“Few years after the Partition, it occurred to the governments of India and Pakistan that they should divide their lunatics too in the way they had divided their other assets. Hence the Hindu lunatics in Pakistani mental asylums were to be delivered to India and the Muslim lunatics in Indian asylums were to be transported to Pakistan.” These are the opening lines of “Toba Tek Singh,” written by Saadat Hasan Manto, the internationally known Urdu short story writer. Manto, after his migration to Pakistan had even wondered whether his literary contributions belonged to India or Pakistan. (Today on Pakistan’s 65th birthday, Manto has been posthumously awarded the Nishan-e-Imtiaz, the country’s highest civilian award).
“Azadi,” an English novel by Chaman Nahal opens in a middle class neighborhood of Sialkot. It was June 3, 1947 and few families had gathered around a radio to hear the announcement of Partition. And when Lord Mountbatten, the Viceroy of India, makes the announcement in his sharp clipped accent, none of them understand his language but they feel ‘betrayed.’
Although exchange of population was not planned the communal riots such as the one in Nahal’s Sialkot started to erupt and forced people to migrate to the countries of their respective religions. More than ten million people moved in and out of the two countries, one million were killed,75000 women were dishonored and abducted and trainloads of dead bodies were exchanged. One train with Muslim passengers was saved, ironically at the instigation of a corrupt Hindu bureaucrat and a Sikh prisoner, in Khushwant Singh’s novel “Train to Pakistan.”
Apart from Hindus and Muslims, Sikh community too migrated from Pakistan in large numbers, specially from the Punjab area. And then there were other minorities, Christians and Parsis who were not affected directly but they could not remain insensitive to the carnage around them. Bapsi Sidhwa was an eight year old Parsi girl, living in Lahore during Partition. Many years later she wrote her novel “Ice Candy Man” based on her memories of Partition. It was published as “Cracking India” in United States and was adapted by Deepa Mehta for her film “Earth.” If you want to see horrors of insanity during Partition and Aamir Khan in one of his best and unusual roles you should watch “Earth.”
Most of the Indians and Pakistanis know Partition through history text books and official records, but the untold pain that millions of men and women were subjected to has come to them, in bits and pieces, through literature and films. It has also come to them through many stories of victims and witnesses floating around them. After the 50th anniversary of india’s independence and birth of Pakistan there have been some attempts to record such stories. And truth can be more dramatic than fiction as these indeed have added passion to the cold facts collected in the official records. Wary of the statistics and the political chronicles of Partition, Historian K. K. Aziz had already asked “Where are the people? There is no social history.” Perhaps the answer can now be seeked in books such as “The Other Side of Silence: Voices from the Partition of India”(Duke University Press, 2000) by Urvashi Butalia and “The Great Partition: The Making of India and Pakistan” (Yale Univeristy Press, 2007) by Yasmin Khan. Both focus on human tragedy and not on the bickerings of the politicians. Hence both highlight smaller players, the ordinary people who had been sidelined in history. On the Pakistani side oral history is also being preserved through exhibitions and videos by Citizens’ Archives, a multi-faceted organization initiated by a younger generation of Pakistanis. Hopefully, this will turn into yet another source where one could locate the records of ordinary people who played their roles in the big event.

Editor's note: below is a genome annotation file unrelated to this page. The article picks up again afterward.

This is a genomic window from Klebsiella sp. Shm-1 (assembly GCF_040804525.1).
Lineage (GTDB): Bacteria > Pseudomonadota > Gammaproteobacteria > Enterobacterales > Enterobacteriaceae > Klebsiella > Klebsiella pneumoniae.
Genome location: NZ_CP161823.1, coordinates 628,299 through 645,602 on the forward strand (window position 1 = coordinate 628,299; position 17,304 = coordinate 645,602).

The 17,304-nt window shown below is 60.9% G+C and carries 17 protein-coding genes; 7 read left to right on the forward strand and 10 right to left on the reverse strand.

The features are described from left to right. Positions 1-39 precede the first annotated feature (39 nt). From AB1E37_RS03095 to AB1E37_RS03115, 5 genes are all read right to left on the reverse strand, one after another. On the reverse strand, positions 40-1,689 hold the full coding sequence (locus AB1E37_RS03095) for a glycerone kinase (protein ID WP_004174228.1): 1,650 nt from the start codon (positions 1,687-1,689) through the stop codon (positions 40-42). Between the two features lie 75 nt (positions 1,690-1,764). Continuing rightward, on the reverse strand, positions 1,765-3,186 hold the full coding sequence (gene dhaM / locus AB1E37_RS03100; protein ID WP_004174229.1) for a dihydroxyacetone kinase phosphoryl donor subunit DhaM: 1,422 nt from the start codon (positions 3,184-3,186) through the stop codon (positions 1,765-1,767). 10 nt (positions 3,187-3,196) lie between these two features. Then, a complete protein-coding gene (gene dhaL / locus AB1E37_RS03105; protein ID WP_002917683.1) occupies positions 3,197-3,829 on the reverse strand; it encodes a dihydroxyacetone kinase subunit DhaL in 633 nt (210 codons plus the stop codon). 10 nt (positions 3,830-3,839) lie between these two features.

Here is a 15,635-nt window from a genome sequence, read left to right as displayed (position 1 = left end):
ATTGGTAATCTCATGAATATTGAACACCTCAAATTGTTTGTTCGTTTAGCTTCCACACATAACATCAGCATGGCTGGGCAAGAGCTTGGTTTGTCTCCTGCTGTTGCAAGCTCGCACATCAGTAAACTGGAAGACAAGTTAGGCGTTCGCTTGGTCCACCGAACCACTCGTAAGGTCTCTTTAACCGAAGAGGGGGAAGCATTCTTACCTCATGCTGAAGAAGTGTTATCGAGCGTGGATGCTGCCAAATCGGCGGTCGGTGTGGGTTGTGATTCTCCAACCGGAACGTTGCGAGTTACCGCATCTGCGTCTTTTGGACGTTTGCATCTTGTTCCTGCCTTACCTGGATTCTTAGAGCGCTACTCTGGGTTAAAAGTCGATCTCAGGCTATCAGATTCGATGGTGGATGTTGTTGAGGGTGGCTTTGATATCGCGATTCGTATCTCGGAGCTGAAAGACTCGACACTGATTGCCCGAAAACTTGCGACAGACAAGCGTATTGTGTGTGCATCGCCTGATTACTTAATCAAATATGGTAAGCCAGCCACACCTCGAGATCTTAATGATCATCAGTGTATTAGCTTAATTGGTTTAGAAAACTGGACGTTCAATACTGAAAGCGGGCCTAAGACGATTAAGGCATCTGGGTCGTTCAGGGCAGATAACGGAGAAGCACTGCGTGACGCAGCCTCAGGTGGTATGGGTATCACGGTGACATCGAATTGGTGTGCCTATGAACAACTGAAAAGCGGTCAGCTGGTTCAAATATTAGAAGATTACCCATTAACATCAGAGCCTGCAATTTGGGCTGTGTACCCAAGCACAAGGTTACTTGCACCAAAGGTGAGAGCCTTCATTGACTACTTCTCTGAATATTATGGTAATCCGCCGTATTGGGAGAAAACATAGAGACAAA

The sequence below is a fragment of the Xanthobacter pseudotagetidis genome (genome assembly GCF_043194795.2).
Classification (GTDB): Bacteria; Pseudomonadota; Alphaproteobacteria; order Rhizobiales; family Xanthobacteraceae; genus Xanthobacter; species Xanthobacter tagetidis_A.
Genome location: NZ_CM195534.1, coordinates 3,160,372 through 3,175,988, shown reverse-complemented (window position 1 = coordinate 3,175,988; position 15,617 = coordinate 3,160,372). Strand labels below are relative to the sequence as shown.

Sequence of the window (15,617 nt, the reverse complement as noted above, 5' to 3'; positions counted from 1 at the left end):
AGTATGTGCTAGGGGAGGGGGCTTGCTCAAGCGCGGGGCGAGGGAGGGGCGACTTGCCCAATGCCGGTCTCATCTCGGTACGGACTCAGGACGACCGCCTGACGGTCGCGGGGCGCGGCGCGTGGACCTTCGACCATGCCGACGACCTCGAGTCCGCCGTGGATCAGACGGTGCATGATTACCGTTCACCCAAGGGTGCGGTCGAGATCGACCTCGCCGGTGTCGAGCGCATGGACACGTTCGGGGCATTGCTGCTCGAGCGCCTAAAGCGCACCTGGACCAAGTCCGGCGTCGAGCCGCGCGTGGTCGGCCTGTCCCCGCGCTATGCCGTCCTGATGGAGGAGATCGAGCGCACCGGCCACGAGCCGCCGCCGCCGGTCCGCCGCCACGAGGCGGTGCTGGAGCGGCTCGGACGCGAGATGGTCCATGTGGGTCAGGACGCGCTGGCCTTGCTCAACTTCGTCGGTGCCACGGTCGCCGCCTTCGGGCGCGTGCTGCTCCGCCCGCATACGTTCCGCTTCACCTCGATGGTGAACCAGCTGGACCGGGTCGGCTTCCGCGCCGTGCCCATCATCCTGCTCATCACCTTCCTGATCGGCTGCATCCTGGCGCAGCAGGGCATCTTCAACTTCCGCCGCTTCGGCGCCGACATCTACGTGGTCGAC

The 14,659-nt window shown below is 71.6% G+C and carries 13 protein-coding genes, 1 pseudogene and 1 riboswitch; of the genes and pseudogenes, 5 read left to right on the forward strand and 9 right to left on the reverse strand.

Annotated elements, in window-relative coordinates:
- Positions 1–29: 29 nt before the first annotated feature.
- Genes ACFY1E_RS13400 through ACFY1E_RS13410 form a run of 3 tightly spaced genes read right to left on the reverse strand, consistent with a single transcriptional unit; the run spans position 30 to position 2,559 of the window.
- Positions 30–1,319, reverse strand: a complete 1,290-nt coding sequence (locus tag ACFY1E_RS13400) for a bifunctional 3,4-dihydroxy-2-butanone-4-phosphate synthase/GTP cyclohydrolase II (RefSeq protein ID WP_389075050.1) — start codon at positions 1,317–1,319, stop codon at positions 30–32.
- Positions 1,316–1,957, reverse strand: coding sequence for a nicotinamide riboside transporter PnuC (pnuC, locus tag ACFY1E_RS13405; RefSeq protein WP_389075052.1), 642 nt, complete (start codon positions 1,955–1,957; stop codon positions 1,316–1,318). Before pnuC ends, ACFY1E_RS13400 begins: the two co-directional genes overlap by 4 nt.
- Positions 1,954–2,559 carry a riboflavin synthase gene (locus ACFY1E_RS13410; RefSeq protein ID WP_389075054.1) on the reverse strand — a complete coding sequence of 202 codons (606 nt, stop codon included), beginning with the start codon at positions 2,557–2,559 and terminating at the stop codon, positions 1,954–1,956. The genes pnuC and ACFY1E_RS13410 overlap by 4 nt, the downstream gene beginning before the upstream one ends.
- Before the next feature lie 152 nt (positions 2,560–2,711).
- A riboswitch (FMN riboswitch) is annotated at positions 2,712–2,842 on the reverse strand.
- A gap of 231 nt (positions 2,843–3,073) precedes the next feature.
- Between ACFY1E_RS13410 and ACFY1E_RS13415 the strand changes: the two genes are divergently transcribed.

Although this non-fiction material will be helpful in the greater understanding of the human component of Partition history. But Pakistan is already 65 years old and is on the center stage of global politics. Its story has moved forward and many tragedies have piled on the primordial tragedy of Partition-separation of East Pakistan, wars with India, military coups, execution and assassination of its elected prime ministers and its ongoing war on terrorism. Each episode can be written with the blood of hundreds and thousands of innocent citizens but I am not suggesting to stitch together the smaller stories of the lives lost in order to tell the larger story of Pakistan, may their souls rest in peace. However, as the World has come to know Pakistan through day-to-day reporting on its political, diplomatic and military fronts and have won many notorious titles- a failed state, a flawed state, a dysfunctional state, the most dangerous country in the world- I can only hope that some writer resolves to highlight some of its virtues as well. After all Greg Mortenson discovered a profound hospitality in its villages at the foot of K2. Certainly there is a Pakistan that exists beyond the blazing images of suicide bombings, the story of that Pakistan needs to be told. So far experts may have well-studied the state of Pakistan but the nuances of its society are least understood and it does not require a nobel laureate to narrate those. When Sir V.S. Naipaul was served a cup of tea in Pakistan he complained of it being cold, served by a dirty servant in a stained cup. But Mortenson found Pakistan’s ‘three cups of tea’ worth to crown his story. So that is yet another issue, so much depends on who tells the story!